44 Greenpeace Activists Arrested Obstructing Arctic Oil Shipment (Video)

Ten armed Dutch anti-terror police boarded Greenpeace International’s flagship outside a Rotterdam port Thursday, arresting 44 activists attempting to obstruct a Russian tanker from mooring in order to unload Arctic oil.

Activists used paragliders, climbers, inflatables and a small fleet of boats in what they call “a serious attempt” to keep the Gazprom tanker Mikhail Ulyanov from carrying out its oily agenda, rather than a stage-managed media event, despite a boat full of journalists trailing after the action and the port being given advanced warning of a protest.

Seven of the 44 arrested were part of the “Arctic 30,” too, including captain Peter Willcox.

Arctic Oil

Police on board Greenpeace’s Rainbow Warrior ship. (Courtesy of Chris Grodotzki/Greenpeace.)

Naturally this latest event is being compared to the last, when Russian navy commandos aggressively boarded Greenpeace’s Arctic Sunrise icebreaker last September, guns drawn, and towed it a couple hundred miles to Murmansk where 28 activists and two journalists were jailed for more than two months on hooliganism and piracy charges. Whereas, in Rotterdam, the 44 activists were brought to various police stations and the Rainbow Warrior was towed ashore. The ship and 43 of the 44 activists were released with fines “between €90 and €130” within a few hours without any pending charges. The 44th activist (kept in custody for further questioning) is a 30-year-old German who intentionally sailed his boat into a police vessel. According to police reports, he currently awaits a hearing.

Willcox, the 61-year-old captain of the Rainbow Warrior, has been accused of ignoring traffic channel rules and not following instructions. Measures against Willcox will be taken at a later time by the Public Prosecution Authority.

Greenpeace International Arctic campaigner Ben Ayliffe said:

It tells us more about how the authorities deal with dissent in Holland compared to Russia. We had every intention of stopping the oil being offloaded. The intention was just as serious as it was in Russia last September.

Faiza Oulahsen from the Netherlands, who participated in both protests, said:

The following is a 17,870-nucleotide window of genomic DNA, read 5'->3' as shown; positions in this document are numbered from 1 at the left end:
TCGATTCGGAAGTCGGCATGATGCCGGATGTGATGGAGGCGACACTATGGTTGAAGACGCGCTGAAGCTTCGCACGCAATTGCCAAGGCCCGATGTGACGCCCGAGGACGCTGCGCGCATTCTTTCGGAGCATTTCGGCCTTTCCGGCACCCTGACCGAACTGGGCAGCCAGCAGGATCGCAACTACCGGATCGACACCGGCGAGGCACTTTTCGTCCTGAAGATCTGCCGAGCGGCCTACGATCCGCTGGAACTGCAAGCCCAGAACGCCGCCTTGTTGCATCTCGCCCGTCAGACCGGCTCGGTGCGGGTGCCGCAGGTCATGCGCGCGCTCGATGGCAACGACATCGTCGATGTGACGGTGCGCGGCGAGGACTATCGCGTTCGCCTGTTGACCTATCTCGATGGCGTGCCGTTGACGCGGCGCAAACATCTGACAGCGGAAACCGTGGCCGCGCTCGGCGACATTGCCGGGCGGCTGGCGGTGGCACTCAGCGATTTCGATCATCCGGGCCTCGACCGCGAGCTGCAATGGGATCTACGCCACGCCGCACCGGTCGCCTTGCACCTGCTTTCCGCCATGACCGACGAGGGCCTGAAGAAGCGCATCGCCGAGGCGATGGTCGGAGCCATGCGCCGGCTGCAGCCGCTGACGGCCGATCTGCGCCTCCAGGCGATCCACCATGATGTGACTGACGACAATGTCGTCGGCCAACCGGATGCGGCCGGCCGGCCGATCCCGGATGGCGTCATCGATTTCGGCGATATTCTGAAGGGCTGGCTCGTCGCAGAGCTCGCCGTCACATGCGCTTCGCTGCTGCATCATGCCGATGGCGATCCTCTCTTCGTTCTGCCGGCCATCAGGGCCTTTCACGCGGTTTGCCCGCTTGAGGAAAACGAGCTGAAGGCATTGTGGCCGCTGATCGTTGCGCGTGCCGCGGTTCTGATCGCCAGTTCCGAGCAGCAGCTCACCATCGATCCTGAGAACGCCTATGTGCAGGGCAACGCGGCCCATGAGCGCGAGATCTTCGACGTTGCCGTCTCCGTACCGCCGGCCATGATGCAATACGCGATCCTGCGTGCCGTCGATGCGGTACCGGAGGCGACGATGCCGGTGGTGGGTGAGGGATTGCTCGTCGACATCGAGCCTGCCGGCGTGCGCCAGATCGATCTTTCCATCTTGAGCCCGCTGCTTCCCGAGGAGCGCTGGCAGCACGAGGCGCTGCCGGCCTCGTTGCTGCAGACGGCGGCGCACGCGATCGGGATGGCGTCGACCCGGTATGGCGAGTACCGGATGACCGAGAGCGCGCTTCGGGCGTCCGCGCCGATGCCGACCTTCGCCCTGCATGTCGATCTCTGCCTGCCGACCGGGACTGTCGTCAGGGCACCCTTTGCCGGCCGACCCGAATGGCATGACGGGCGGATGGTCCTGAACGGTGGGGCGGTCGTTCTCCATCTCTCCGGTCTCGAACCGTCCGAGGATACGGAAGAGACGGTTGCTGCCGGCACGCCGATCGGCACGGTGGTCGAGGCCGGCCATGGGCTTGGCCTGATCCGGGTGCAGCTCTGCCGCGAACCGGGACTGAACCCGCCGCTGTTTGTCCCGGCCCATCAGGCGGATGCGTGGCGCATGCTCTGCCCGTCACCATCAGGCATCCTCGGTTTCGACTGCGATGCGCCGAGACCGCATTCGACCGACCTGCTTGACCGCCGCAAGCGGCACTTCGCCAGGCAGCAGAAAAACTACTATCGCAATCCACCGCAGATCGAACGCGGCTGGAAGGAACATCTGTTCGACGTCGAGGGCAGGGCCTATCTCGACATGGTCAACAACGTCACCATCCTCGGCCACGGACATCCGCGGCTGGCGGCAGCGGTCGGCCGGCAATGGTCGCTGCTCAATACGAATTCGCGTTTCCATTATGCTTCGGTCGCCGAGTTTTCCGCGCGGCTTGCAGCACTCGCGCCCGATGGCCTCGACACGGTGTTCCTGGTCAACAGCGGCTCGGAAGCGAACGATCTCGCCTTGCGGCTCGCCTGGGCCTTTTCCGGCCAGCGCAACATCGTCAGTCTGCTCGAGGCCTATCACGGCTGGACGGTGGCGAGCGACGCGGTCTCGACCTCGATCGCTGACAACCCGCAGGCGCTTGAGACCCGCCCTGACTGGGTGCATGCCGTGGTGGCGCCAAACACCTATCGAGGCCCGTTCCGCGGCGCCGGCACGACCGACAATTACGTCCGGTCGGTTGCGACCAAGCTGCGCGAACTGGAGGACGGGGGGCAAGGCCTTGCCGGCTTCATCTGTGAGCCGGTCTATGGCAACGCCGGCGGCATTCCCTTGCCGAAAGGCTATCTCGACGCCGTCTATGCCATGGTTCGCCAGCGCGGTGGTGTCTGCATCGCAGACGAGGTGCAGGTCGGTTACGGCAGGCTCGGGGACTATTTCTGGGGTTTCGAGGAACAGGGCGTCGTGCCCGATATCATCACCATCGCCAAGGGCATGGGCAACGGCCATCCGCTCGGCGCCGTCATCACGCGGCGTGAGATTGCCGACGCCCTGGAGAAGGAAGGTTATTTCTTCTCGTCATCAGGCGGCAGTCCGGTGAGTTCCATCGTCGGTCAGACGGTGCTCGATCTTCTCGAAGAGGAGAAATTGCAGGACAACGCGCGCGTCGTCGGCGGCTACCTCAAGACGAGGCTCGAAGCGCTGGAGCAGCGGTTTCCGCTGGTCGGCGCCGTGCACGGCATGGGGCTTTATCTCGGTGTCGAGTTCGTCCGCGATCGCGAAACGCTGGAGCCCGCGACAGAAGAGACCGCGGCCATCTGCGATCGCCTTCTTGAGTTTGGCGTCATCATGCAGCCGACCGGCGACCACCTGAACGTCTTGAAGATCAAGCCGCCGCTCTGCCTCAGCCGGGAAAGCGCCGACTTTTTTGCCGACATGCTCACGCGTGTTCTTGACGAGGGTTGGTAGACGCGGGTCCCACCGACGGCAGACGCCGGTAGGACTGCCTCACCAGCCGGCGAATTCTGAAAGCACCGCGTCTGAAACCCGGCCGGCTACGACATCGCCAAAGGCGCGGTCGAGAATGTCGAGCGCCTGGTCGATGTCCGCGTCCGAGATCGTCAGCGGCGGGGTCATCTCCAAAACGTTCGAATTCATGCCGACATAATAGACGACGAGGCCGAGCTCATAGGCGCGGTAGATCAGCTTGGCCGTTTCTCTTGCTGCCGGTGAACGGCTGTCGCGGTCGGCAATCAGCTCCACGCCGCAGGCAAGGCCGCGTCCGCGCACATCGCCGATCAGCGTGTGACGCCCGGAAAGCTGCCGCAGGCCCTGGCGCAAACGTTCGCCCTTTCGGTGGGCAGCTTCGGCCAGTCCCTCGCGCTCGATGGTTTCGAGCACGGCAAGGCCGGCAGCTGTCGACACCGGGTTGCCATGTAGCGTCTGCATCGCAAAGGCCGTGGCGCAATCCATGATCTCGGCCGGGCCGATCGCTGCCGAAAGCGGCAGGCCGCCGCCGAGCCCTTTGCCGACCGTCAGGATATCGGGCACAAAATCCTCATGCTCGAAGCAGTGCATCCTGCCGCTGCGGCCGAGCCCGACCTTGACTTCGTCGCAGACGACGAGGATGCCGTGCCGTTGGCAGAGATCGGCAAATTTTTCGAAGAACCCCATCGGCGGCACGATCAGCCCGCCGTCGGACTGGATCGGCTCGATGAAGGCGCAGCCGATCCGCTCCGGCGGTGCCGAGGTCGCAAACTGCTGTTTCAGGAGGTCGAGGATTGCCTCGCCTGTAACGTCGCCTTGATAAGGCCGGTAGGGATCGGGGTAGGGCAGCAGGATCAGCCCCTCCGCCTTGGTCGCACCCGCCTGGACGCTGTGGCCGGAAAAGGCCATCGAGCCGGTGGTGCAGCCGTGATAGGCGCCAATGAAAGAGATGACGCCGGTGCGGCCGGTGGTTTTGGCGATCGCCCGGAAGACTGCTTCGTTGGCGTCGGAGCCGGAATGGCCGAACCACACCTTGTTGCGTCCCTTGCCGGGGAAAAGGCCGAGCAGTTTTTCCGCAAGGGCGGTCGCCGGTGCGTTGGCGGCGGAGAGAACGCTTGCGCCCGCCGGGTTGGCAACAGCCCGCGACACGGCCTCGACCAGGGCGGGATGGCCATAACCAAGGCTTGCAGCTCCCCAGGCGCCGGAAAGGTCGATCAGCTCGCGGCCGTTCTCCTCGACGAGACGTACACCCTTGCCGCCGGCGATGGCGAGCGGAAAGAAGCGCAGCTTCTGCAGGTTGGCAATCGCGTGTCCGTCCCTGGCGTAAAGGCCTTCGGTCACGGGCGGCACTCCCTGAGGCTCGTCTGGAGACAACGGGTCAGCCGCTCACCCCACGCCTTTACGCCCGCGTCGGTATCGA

Thirty of us went to prison for shining a light on this dangerous Arctic oil, and we refuse to be intimidated. This tanker is the first sign of a reckless new push to exploit the Arctic, a place of incredible beauty which is melting before our eyes. I stand with 5 million others against those who put short-term profit above the common interests of humanity.

Greenpeace International is pushing to end offshore drilling for Arctic oil not only in Russia, but all over the world. The organization is appropriately critical of the oil and gas giants such as Shell and BP, as well as their ventures with Russian energy firms and ambitious intentions in the Arctic.

Greenpeace International executive director Kumi Naidoo said:

It’s increasingly clear that our reliance on oil and gas is a major threat not just to the environment, but to global security. Arctic oil represents a dangerous new form of dependence on Russia’s state-owned energy giants at the very moment when we should be breaking free of their influence. We cannot hope for any kind of ethical foreign policy while our governments remain hopelessly dependent on companies like BP, Shell and Gazprom.

Arctic Oil

Greenpeace International’s Rainbow Warrior. (Courtesy of username M. Dolly at Flickr.com.)

Unfortunately, in the end the Mikhail Ulyanov reached port and prepared to deliver the goods, suggesting hardly a ripple was made in the oil fields for all their efforts — business continues as usual and the Arctic remains as of yet at risk.

Russia still holds the Arctic Sunrise to this day.

Dylan Hock

Dylan Hock is a writer, professor, videographer and social activist. He earned an MFA in Creative Writing from Naropa University in 2003 and has been an Occupier since Oct. of 2011. He is published in a number of little magazines and has an essay on the muzzling of Ezra Pound due out July, 2014 in the anthology "Star Power: The Impact of Branded Celebrity." He is also a contributing writer for Take 10, Addicting Info and Liberal America. Follow him at Google+!

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